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    • Robyn on January 29, 2011 at 5:08 am

    …in the third word:

  1. Cindy Walker was a phenomonal songwriter and a pretty decent vocalist.  

    Cindy Walker Pictures, Images and Photos

    A little about her humble beginnings and willingness to take a risk, courtesy of wikipedia…

    In 1940, Walker, at the age of twenty-two, accompanied her parents on a business trip to Los Angeles, California. As they were driving down Sunset Boulevard she asked her father to stop the car near the Bing Crosby Enterprises building. Walker later recalled: “I had decided that if I ever got to Hollywood, I was going to try to show Bing Crosby a song I had written for him called ‘Lone Star Trail'”. Her father said “You’re crazy, girl”, but nonetheless stopped the car.[5] Walker went inside the building to pitch her song and emerged shortly afterward to ask her mother to play the piano for her. Bing Crosby’s brother Larry Crosby had agreed to listen to the song; Walker sang “Lone Star Trail” to him, accompanied by her mother. Larry Crosby was impressed and aware that his brother was looking for a new Western song to record. The next day Cindy played guitar and sang “Lone Star Trail” for Bing Crosby at Paramount Studios (where he was making a movie). Crosby arranged for her to record a demo with Dave Kapp of Decca Records, who was also impressed and offered her a recording contract.[1][3] “Lone Star Trail” was recorded and became a top-ten hit for Bing Crosby.[6]

    More than four decades after her first hit song, her last would be recorded in the fifth decade of her career by Ricky Skaggs, his rendition of “I Don’t Care”, the same year that Mickey Gilley’s version of “You Don’t Know Me” topped the country charts.  

    In the meantime, she led a stellar and varied career.  Later in 1940, she appeared as a singer in Gene Autrey’s film, “Ride Tenderfoot Ride.”  She recorded several songs with Texas Jim Lewis and His Lone Star Cowboys, including “Seven Beers with the Wrong Man”, which in 1941 was an early precursor to today’s music videos.  In 1944 Walker recorded a song written by someone else that became a Top 10 hit – “When My Blue Moon Turns to Gold Again.”  In 1970, Walker became a charter member of the Nashville Songwriters Hall of Fame.  

    An estimated 500 of Walker’s songs have been recorded, reaching the Top 40 charts (country and/or pop) more than 400 times.  In September, 1997, when inducted into the Country Music Hall of Fame, Ms. Walker gave this poignant acceptance speech, again courtesy of wikipedia…

    In the 1980s, my mother bought me a dress for a BMI affair and she said “when they put you in the Hall of Fame, that’s the dress I want you to wear.” And I said “Oh Mama, the Hall of Fame? Why that will never be.” And the years went by, but my mother’s words remained in my memory. And I know tonight she’d be happy, though she’s gone now to her rest. But I think of all that she did for me, and tonight I’m wearing this dress.[10]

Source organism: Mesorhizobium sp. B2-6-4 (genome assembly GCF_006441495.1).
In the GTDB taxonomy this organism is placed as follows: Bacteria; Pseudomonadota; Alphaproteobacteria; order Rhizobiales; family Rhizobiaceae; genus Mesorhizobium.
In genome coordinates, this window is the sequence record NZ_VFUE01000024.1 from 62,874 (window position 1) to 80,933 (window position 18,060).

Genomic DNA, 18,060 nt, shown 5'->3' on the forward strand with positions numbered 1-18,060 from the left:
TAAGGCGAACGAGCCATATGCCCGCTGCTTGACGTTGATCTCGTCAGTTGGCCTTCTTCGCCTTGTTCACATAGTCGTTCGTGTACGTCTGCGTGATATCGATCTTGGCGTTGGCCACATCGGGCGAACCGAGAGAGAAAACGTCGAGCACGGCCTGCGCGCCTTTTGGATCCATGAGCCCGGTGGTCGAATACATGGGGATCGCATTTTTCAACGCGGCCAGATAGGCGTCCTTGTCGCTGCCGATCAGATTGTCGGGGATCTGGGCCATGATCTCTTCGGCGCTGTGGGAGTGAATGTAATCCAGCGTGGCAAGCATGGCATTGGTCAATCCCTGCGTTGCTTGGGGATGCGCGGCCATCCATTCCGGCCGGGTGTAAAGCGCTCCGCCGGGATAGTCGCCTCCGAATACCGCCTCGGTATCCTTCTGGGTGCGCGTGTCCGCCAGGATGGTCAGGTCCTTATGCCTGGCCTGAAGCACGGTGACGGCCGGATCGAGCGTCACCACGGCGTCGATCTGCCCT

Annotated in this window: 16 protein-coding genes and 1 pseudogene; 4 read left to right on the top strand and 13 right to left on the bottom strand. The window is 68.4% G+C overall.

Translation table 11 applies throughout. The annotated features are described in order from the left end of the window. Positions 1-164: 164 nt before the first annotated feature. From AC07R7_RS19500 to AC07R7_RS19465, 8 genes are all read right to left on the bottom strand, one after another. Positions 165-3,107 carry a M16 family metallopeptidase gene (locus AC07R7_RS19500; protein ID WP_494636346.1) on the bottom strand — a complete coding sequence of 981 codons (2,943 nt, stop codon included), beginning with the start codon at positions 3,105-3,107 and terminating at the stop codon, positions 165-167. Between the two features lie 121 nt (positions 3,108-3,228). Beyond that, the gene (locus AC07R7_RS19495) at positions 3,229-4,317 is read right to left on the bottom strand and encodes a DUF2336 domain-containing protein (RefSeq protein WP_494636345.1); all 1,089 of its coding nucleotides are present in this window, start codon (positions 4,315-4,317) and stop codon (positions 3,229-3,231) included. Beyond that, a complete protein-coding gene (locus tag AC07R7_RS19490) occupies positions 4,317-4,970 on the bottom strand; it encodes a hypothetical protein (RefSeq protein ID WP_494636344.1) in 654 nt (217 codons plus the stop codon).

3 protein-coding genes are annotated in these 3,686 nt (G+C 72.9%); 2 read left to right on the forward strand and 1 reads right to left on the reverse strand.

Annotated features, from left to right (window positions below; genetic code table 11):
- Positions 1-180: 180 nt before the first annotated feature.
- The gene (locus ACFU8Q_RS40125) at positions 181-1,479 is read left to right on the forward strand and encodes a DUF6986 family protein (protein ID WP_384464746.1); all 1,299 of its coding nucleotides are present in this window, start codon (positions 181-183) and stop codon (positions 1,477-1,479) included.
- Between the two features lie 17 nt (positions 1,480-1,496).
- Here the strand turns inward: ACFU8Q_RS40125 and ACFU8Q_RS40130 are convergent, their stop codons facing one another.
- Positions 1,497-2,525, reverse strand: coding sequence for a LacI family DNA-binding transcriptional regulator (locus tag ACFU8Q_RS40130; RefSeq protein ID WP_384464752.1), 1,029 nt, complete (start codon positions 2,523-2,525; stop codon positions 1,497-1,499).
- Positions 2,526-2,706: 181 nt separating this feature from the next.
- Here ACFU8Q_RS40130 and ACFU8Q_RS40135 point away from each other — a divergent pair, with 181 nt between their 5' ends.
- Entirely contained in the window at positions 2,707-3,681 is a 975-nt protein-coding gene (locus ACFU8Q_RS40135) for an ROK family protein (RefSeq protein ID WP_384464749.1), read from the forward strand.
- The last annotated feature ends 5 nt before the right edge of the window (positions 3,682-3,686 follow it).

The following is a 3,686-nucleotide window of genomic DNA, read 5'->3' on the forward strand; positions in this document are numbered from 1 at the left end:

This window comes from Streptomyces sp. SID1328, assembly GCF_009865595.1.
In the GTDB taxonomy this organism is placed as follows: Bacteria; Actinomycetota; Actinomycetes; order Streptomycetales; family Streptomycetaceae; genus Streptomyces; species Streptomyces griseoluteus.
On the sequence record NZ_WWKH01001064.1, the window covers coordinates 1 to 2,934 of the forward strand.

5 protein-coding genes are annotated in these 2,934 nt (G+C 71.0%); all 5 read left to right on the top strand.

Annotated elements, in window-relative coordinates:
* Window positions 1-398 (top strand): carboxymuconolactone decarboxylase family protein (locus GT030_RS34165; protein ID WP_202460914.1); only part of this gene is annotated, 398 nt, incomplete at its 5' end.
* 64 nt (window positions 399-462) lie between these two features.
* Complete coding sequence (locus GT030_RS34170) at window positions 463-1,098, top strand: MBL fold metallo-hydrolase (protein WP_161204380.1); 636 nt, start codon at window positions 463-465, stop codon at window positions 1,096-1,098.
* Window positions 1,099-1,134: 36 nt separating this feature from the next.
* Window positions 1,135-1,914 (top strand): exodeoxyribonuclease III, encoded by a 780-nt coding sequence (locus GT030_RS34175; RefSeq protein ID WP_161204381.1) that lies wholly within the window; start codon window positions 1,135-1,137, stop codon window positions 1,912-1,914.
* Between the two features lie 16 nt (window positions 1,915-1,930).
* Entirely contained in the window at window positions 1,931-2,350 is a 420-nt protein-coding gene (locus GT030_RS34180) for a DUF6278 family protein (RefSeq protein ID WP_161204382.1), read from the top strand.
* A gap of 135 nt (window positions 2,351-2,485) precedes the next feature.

Walker received a standing ovation as she departed the stage in tears after softly blowing a kiss.  Fellow Hall of Fame inductee Harlan Howard described her at the time as the “the greatest living songwriter of country music.”  

    In March, 2006 American music icon Willie Nelson released a CD album featuring thirteen of Walker’s well-known songs. The album title is You Don’t Know Me: The Songs of Cindy Walker.

    The accolades would continue.  In 1998, she was inducted into the Texas Country Music Hall of Fame and in 2001 Country Music Television honored her as one of the “40 Greatest Women in Country Music”, assigning her a #32 ranking.  In March of 2006, Willie Nelson released a CD album including thirteen of Walker’s best-known songs, entitled, “You Don’t Know Me:  The Songs of Cindy Walker.”  

    And for Cindy Walker’s music…

    Here she sings her cover version of “When My Blue Moon Turns to Gold Again”, from 1944…

    Walker wrote more than fifty songs that were recorded by Bob Wills and the Texas Playboys, which follow…

    “Cherokee Maiden” in 1941…

    “Dusty Skies” was first recorded by Bob Wills & the Texas Playboys in 1941.  Here is a cover version by Ray Benson of Asleep at the Wheel, along with Riders in the Sky…

    Here is Bob Wills & the Texas Playboys again, performing “Miss Molly” in 1942…

    Walker co-wrote “Sugar Moon” with Bob Wills in 1947.  Here is a more recent version by k. d . lang and the reclines.  Be sure to lace up your dancing shoes…

    Bob Wills & Tommy Duncan collaborated in this version of Walker’s “Bubbles in My Beer” in 1948…

    Although embedding is not possible, here is Asleep at the Wheel’s lively remake of Walker’s “You’re from Texas”, first recorded by Bob Wills and the Texas Playboys.  You can hear it by clicking here.  

    Walker co-wrote “I Don’t Care” in 1955 with Webb Pierce.  Pierce’s recording spent twelve weeks at #1 on the Country & Western charts, where it remained for thirty-two weeks.  Ricky Skagg’s 1981 remake of the song became his second #1 hit, again on the Country charts…

    For those who are interested, there is much more information about Cindy Walker on the web.